The Holocaust, the organized murder of six million Jews, was one of those great fires of hatred and fear that Marilynne Robinson speaks of. But not everyone in the countries where it happened was a participant; not everyone was silently complicit. As of January, 2022, Israel’s Yad Vashem Remembrance Center had identified and documented 28,217 individuals who saved the life of at least one Jewish person. In most cases, it was more than one Jew whose life was saved by each of those righteous folks.

Just think about it. Here we are, three generations later. The descendants of those who were saved now number in the hundreds of thousands. The “second judgment meter” is still running for the rescuers. It will never stop, really. And I can only imagine that it’s running in a positive direction.

There’s one more point to be made about these rescuers and righteous: they were all so ordinary, so unimpressive by any earthly measure.  As Marilynne might describe them, they were “insignificant.”

Here’s just one example.  Poland, the country that lost three million of its 3.3 million Jews, can also claim 7,232 righteous gentiles. That’s more than any other country, by far. Yad Vashem was able to document the professions of around 2,000 of them. The largest category? Peasants and foresters, numbering 1,266. None of the fourteen other categories even had 100 members.

It was the poor, property-less people in Poland who saved at least ten thousand lives, and probably more. Maybe they, too, thought their own lives were insignificant. How wrong they would be to think that.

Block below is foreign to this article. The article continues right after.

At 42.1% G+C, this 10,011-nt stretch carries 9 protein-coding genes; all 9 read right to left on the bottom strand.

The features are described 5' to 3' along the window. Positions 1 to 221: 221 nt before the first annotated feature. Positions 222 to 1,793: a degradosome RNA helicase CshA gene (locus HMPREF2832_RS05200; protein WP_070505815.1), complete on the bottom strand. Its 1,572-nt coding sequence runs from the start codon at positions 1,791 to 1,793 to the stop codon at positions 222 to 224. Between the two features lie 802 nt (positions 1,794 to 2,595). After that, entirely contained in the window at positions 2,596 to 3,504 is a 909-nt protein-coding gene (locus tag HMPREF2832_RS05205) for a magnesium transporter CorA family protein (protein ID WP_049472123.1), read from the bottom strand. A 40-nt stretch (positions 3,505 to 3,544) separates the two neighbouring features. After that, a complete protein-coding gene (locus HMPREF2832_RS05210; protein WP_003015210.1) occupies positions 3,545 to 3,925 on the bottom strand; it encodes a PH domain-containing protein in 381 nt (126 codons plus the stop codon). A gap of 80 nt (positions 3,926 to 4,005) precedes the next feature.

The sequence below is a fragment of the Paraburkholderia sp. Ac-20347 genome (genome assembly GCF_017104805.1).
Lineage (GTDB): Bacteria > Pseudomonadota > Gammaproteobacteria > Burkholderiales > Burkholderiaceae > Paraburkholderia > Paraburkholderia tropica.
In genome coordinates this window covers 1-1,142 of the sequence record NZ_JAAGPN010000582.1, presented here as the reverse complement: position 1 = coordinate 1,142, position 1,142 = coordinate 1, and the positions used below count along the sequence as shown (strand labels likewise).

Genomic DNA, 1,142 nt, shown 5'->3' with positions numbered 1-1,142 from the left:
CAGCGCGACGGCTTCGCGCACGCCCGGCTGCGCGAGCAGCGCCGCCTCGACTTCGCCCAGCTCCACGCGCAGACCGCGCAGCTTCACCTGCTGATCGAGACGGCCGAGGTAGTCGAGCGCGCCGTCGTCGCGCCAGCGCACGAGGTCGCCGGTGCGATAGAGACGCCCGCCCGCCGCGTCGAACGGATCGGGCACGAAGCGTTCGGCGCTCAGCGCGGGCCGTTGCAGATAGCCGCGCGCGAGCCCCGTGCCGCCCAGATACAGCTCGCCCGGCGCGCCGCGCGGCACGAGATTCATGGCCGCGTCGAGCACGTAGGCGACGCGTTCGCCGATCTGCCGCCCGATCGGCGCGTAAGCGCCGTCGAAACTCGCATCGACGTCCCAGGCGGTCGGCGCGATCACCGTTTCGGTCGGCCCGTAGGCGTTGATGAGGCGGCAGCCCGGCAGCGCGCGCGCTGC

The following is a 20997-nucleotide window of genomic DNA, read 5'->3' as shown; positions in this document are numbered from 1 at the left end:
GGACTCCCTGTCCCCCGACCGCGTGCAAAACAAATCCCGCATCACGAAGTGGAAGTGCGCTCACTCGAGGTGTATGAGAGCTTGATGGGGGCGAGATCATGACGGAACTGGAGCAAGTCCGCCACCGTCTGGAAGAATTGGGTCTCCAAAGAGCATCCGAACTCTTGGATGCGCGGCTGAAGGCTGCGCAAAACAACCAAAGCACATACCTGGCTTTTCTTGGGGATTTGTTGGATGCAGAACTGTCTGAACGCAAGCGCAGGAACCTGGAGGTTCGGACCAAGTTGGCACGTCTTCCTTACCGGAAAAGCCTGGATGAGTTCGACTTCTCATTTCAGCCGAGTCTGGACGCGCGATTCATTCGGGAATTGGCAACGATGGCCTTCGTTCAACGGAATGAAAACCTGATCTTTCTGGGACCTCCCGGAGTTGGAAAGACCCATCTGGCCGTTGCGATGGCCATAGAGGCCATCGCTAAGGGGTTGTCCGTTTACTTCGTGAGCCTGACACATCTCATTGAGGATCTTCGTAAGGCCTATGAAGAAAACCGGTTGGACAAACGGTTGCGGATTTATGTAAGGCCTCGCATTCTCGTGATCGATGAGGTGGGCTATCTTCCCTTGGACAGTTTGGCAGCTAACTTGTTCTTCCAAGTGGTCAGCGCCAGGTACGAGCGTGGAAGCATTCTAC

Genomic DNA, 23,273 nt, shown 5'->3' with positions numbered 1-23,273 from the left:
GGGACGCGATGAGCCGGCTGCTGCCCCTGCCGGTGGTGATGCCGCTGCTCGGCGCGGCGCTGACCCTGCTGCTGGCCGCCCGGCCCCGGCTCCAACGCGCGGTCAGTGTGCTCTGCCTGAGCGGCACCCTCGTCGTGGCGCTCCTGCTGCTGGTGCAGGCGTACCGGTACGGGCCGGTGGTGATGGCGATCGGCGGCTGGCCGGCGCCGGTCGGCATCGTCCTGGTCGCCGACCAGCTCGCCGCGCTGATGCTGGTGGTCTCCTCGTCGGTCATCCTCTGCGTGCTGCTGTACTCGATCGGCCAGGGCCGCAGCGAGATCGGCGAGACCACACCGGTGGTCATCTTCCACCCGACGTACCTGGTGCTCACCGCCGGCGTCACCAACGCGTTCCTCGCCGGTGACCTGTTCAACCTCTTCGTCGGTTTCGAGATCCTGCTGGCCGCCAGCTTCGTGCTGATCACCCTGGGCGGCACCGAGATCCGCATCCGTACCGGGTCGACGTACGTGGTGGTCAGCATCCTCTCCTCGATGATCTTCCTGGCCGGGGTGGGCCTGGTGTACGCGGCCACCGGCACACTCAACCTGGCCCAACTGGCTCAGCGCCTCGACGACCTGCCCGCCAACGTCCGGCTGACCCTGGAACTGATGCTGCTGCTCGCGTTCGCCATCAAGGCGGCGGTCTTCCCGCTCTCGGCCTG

The other thing that came to mind, the life and 30+-year teaching career of Mary Ellen, brought back a glow of pride in what my son Matthew wrote about her when she died three years ago. I posted the full text on this blog site, and you can read it here.

Matt’s mention of a Buddhist religious belief was very close to Marilynne Robinson’s point about the two judgments.   He wrote, “…this concept stipulates that everyone actually dies twice. The first time is when you shuffle off this earthly body. And the second time occurs when the last person who remembers you, passes away. And the reason is that everyone in your life, everyone you meet, carries with them the thoughts, the memories, and the influences that you had on their life.”

Matt wasn’t talking solely about us, the members of the immediate family and Mary Ellen’s close friends. He also wrote of some 770 former grade-school children.  They’re all adults now, or close to adulthood. It will be at least 60 years before the last of them passes away. Probably longer.

So, my beloved wife will be alive in the Buddhist tradition for decades to come. And I’m further comforted in knowing that the second judgment she will face will not come for many years after that, if ever. I know how she shaped so many lives for the better, how she launched innumerable careers in the best way imaginable. That second judgment will be a joyous coronation for her.

Where am I going with all this? I’m finished, so it’s better to ask where I’ve been. I guess I’m happy with the way this piece turned out. I found a silver lining in the dark storm clouds that Marilynne Robinson’s perceptive assessment pointed out. And she wasn’t entirely negative in that assessment. She does point out that “the beauty of this view of things [the idea of two judgments] is that it acknowledges the reach and potency of our lives, for good or for ill.” She’s right in the points she makes. So, I think, am I, in seeking that silver lining.

All those little things that we say and do every day will be echoing down through the years.  Let’s do our best to assure that those echoes are sweet and pleasant ones, and that the second judgment we face will be a favorable one